Hedge funds may appeal to human rights court
Rob Hastings is Deputy News Editor at The Independent. He has served on the news desk since 2010, and also writes travel articles, music reviews and features. In 2015 he shortlisted for the Washington Post’s Laurence Stern Fellowship for a series on reportage features from Iran.
Friday 20 January 2012
Hedge funds with large amounts of Greek debt are reportedly planning to take the government to the European Court of Human Rights in an attempt to prevent Athens from forcing huge losses upon them.
The funds have baulked at the idea of negotiating a settlement with the indebted country. Now, in a move likely to anger millions of Greeks facing austerity measures, fund managers are considering a fight against what they believe would be a violation of human rights law, arguing that their rights to property would be infringed by a write-down of Greek debt.
With Germany and the International Monetary Fund insisting that only a deal to write off much of Greece's debt can turn around its economy, Athens has been told it needs to secure an agreement before it receives the next tranche of its €130bn bailout.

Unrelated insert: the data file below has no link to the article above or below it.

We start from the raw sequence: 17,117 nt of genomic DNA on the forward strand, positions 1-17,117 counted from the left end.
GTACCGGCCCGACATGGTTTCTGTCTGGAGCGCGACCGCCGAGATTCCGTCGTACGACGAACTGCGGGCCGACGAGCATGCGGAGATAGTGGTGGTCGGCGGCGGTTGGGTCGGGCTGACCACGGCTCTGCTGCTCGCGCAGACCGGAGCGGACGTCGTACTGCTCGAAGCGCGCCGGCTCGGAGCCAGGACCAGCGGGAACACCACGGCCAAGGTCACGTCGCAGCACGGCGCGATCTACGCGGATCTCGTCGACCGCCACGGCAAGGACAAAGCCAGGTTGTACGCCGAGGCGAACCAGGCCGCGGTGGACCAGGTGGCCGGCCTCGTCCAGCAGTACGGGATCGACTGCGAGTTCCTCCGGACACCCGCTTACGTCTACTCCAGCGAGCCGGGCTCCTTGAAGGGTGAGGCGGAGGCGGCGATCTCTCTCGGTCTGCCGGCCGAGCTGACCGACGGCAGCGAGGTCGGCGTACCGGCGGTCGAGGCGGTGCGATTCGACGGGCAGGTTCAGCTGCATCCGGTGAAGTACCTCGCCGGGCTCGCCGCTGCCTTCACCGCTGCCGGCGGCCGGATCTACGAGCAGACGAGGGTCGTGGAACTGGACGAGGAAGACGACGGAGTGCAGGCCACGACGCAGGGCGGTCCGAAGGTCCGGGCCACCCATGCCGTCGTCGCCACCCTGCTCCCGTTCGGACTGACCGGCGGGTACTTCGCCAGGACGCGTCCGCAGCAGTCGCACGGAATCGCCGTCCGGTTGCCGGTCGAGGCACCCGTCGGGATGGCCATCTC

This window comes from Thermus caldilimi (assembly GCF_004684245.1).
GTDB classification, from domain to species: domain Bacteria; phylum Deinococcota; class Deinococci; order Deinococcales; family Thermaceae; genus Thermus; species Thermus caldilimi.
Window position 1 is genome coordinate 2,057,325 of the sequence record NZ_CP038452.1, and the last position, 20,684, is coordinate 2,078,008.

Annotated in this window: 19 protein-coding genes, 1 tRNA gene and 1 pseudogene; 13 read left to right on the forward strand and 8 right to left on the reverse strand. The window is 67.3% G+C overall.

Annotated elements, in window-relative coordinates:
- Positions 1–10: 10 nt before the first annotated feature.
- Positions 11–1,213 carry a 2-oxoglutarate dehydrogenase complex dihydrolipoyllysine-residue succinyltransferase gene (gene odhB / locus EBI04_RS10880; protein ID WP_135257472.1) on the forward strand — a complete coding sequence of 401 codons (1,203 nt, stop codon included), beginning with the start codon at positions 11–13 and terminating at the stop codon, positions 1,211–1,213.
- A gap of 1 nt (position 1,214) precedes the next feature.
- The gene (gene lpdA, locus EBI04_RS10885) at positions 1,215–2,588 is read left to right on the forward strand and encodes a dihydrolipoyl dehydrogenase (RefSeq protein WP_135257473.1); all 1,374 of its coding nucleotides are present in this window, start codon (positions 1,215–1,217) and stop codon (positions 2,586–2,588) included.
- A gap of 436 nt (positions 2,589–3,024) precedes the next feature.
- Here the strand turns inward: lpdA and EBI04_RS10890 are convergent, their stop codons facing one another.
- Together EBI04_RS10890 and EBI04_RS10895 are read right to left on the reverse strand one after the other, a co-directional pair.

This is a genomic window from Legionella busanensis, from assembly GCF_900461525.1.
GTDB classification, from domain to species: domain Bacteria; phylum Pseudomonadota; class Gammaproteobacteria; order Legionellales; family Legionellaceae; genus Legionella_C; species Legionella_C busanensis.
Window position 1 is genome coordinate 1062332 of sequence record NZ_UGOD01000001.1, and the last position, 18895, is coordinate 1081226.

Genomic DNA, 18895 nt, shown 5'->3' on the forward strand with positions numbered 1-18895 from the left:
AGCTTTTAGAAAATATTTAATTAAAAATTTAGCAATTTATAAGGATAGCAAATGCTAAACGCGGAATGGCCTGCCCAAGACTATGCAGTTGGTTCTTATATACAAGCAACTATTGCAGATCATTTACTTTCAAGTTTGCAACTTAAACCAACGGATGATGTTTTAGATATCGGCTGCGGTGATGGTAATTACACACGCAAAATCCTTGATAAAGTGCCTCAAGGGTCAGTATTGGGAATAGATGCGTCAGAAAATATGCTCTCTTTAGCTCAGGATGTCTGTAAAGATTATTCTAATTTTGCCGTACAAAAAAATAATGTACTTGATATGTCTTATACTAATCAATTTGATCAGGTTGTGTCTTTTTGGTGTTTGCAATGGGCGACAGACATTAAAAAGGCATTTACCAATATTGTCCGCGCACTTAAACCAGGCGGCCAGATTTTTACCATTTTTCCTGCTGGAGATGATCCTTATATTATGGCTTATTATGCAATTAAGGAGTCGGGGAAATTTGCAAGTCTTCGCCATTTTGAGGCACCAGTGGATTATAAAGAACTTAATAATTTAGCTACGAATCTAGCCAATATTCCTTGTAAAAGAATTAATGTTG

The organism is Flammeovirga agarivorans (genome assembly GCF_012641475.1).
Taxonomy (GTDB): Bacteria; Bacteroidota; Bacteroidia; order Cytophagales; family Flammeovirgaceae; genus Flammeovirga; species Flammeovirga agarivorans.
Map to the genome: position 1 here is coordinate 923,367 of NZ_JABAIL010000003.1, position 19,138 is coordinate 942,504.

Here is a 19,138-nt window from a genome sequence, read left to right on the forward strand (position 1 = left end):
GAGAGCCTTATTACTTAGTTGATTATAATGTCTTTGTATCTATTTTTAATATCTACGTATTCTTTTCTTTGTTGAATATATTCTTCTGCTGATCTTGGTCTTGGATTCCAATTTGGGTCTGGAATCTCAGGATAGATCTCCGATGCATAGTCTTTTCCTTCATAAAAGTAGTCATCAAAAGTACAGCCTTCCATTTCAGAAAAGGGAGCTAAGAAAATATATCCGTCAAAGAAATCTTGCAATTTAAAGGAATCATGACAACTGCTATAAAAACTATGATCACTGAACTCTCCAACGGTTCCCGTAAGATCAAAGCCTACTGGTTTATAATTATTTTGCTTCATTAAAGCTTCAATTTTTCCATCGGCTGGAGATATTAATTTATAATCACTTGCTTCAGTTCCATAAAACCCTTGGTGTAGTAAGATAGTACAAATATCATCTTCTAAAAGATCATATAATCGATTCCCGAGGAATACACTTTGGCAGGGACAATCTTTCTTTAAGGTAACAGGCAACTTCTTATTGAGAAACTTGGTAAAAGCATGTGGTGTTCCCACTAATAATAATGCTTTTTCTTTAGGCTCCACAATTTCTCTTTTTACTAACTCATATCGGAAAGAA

Talks between the Greek government and representatives of bondholders re-opened yesterday. With negotiations still showing little sign of progress, Prime Minister Lucas Papademos has signalled he will seek to pass a law to push through the restructuring if no voluntary agreement is reached.
But after one bondholder, Vega Asset Management, wrote to investors in December to outline the option of suing Greece, the New York Times reported that others were following suit. In the Vega letter, published by the Financial Times last month, one executive, Jesús Sáa Requejo, said: "Vega needs to start considering all available legal options to refuse and challenge any exchange that implies a [net present value] loss of more than 50 per cent."
The hedge funds' legal argument would be that the contracts they entered into when buying bonds cannot be changed retroactively. But any challenge on that basis could take years to work its way through the courts; legal challenges to the restructuring of Argentinian debt in 2002 are still being pursued now. "One of the problems with the talks is that half of the people holding Greek debt aren't at the table," said Louise Cooper, a markets analyst at BCG Partners. "Nobody is prepared to do what is required, so they keep playing these silly games."
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